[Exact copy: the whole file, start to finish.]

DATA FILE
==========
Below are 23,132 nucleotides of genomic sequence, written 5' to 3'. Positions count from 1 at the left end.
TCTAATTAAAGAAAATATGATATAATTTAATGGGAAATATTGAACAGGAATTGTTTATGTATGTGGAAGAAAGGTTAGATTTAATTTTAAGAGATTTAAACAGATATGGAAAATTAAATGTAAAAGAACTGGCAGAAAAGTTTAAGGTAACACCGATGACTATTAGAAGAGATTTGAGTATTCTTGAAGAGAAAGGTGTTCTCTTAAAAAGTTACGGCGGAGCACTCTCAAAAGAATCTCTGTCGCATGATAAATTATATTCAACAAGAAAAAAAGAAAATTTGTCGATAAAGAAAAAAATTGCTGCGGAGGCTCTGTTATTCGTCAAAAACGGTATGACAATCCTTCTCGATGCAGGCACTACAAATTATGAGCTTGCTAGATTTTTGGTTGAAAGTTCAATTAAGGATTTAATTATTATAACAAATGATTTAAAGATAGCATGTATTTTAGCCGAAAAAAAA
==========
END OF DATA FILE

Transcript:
Below are 23,132 nucleotides of genomic sequence, written 5' to 3'. Positions count from 1 at the left end.
TCTAATTAAAGAAAATATGATATAATTTAATGGGAAATATTGAACAGGAATTGTTTATGTATGTGGAAGAAAGGTTAGATTTAATTTTAAGAGATTTAAACAGATATGGAAAATTAAATGTAAAAGAACTGGCAGAAAAGTTTAAGGTAACACCGATGACTATTAGAAGAGATTTGAGTATTCTTGAAGAGAAAGGTGTTCTCTTAAAAAGTTACGGCGGAGCACTCTCAAAAGAATCTCTGTCGCATGATAAATTATATTCAACAAGAAAAAAAGAAAATTTGTCGATAAAGAAAAAAATTGCTGCGGAGGCTCTGTTATTCGTCAAAAACGGTATGACAATCCTTCTCGATGCAGGCACTACAAATTATGAGCTTGCTAGATTTTTGGTTGAAAGTTCAATTAAGGATTTAATTATTATAACAAATGATTTAAAGATAGCATGTATTTTAGCCGAAAAAAAA